The Design Behind an Office
Photography by Wes Battoclette
Versatility is a key component for successful businesses, especially if a company hopes to grow and capture new markets. This must speak to the versatility of a company’s business model as well as the skills and tools that each employee possesses. From there, earning business from two separate yet similar industries can still be a struggle.
Interior designers understand straddling the line between different professions. Immersed in an industry that must produce a perfect service for a client’s home as well as their office space, each designer must be able to transfer their skills to fit many different spaces, aesthetics and ideas.
“I would say it’s a pleasure to be able to design both a client’s home and office,” says Ann Hoffman, interior designer and owner of Hoffman & Albers Interiors. “From a comfort standpoint, offices are more serious, and the target of the project is different. Homes are completely personal and, of course, you want them to be as comfortable as possible.”
This ability to transform a skill set to accommodate stylings and design methods that are different is one that all Hoffman & Albers designers have. Each designer excels in home interior design, as well as a variety of professional environments. Nancy Koeninger specializes in creating a tranquil, comforting environment for dental offices, doctors’ offices and other small businesses, while Diane Pelzer excels at using color and texture to expertly design restaurants, bars and small offices.
Debbie Chamberlain is able to accommodate any aesthetic or individual style preferences within any professional office building, and Cynthia Stewart incorporates her expertise into designing the interiors of physicians’ offices.
Hoffman regularly designs for business clients as well, including veterinary clinics, wealth management offices, nail salons and other small offices. “You really have to think about the use of the office,” she says. “Commercial products retain heavier wear, because people aren’t always as careful with them as they are at home.”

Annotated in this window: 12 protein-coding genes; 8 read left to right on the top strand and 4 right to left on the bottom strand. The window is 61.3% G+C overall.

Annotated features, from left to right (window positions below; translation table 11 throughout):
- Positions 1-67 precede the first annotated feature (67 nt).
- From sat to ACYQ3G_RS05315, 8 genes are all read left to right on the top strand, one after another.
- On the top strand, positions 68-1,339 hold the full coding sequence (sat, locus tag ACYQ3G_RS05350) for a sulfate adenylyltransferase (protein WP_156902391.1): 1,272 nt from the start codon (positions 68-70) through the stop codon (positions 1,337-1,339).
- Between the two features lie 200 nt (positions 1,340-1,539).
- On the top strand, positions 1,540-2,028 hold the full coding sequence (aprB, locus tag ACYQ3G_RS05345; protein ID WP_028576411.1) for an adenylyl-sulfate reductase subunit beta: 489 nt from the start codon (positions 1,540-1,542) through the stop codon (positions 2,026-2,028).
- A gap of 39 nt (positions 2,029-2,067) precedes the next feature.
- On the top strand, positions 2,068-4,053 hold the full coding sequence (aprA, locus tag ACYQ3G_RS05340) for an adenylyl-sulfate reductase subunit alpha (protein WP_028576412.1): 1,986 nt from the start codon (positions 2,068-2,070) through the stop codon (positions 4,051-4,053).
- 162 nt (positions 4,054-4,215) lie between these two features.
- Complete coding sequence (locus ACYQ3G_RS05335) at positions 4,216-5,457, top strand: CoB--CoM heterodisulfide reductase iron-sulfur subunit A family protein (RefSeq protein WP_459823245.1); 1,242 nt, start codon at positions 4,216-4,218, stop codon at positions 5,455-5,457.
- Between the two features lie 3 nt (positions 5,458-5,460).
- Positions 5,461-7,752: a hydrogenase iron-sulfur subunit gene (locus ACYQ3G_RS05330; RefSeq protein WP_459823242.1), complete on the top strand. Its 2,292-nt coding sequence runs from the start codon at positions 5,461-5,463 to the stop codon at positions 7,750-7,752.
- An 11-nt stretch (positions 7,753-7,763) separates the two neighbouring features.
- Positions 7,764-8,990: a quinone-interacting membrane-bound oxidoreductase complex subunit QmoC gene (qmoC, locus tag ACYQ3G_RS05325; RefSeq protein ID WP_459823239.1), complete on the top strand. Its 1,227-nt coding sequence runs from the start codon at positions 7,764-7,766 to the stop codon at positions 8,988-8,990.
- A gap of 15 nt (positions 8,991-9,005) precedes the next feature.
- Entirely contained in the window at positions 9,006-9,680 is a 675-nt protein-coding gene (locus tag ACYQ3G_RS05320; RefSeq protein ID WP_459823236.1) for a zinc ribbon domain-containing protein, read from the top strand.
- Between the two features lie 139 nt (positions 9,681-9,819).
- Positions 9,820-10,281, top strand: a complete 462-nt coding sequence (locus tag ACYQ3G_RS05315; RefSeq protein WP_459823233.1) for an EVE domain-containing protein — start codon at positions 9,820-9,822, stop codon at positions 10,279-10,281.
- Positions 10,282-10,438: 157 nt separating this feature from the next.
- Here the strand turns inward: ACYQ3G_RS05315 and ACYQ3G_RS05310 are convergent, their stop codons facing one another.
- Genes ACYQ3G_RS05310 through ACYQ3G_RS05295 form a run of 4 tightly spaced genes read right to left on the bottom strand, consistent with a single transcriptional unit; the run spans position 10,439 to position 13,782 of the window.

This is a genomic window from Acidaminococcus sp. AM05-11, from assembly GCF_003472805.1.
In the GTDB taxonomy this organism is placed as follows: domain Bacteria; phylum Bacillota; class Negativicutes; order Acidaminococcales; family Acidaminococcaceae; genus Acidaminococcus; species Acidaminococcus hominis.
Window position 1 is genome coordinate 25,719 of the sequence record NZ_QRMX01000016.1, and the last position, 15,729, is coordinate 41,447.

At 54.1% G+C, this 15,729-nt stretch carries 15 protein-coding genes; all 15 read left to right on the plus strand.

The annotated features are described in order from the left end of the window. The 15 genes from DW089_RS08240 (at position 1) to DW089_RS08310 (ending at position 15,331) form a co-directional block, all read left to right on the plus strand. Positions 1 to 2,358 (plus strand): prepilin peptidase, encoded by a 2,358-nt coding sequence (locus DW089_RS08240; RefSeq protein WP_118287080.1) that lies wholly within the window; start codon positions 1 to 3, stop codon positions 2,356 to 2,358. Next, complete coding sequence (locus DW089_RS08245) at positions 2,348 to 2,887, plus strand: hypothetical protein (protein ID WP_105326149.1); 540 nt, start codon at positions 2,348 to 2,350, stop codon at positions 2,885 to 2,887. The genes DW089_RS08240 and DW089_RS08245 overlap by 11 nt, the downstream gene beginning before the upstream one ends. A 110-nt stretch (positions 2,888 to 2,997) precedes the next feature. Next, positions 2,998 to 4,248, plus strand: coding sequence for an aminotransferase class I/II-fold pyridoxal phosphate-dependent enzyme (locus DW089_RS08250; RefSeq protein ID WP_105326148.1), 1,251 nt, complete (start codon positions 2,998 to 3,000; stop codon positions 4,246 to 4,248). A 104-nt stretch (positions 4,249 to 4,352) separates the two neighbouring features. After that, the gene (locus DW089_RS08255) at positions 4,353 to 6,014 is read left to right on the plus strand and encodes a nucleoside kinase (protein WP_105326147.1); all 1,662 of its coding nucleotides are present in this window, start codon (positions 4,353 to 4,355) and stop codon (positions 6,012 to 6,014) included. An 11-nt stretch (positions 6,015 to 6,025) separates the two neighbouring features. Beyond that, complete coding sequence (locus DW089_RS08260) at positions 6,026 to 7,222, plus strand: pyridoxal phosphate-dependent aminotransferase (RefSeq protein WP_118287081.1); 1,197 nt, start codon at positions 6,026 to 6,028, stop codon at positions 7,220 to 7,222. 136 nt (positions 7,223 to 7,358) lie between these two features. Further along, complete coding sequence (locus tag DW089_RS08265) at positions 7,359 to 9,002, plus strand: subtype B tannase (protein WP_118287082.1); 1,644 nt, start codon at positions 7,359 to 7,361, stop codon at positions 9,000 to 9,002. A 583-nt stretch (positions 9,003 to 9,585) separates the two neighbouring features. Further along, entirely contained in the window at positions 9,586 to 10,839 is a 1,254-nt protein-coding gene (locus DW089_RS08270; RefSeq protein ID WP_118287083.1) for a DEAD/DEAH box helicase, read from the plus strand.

Additionally, the type of office plays in heavily with what kinds of furniture and design elements can logistically be incorporated. Accounting firms need a much more serious and professional appearance than, perhaps, a veterinary office. According to Hoffman, offices need to be designed in a manner that projects the company’s expertise, since an office can be a first impression for many customers walking in the door.
“Dental offices and salons should be subtly designed to bring an atmosphere of tranquility, so everyone’s nerves will be settled,” she says. “On the other hand, restaurants should be happy and vibrant.”
Additionally, there is often the added factor of designing in a way that fully incorporates all decision-making partners in the company’s opinions. This collaboration must be done on the designer’s end, and it’s important to ensure that everyone’s ideas are taken into consideration and represented in the end result. This can sometimes mean redefining the goal of the overall design and determine how best to achieve that, while accurately bringing each opinion into the mix.
Finally, furniture needs to be comfortable for everyone who will use it. For many offices, this is just the employees, but for offices that the public will visit, there are certain details that should be considered.
“Furniture has to be user-friendly and versatile,” says Hoffman. “It’s very good to have chairs that are easy to get out of and sit in, because offices need to accommodate people from all walks of life, like seniors and handicapped individuals.”
Hoffman & Albers Interiors is located at 9405 Kenwood Road, Cincinnati, OH 45242. You can reach them at 513.793.9100, by email at info@HoffmanandAlbersInteriors.com or visit their website at www.hoffmanandalbersinteriors.com.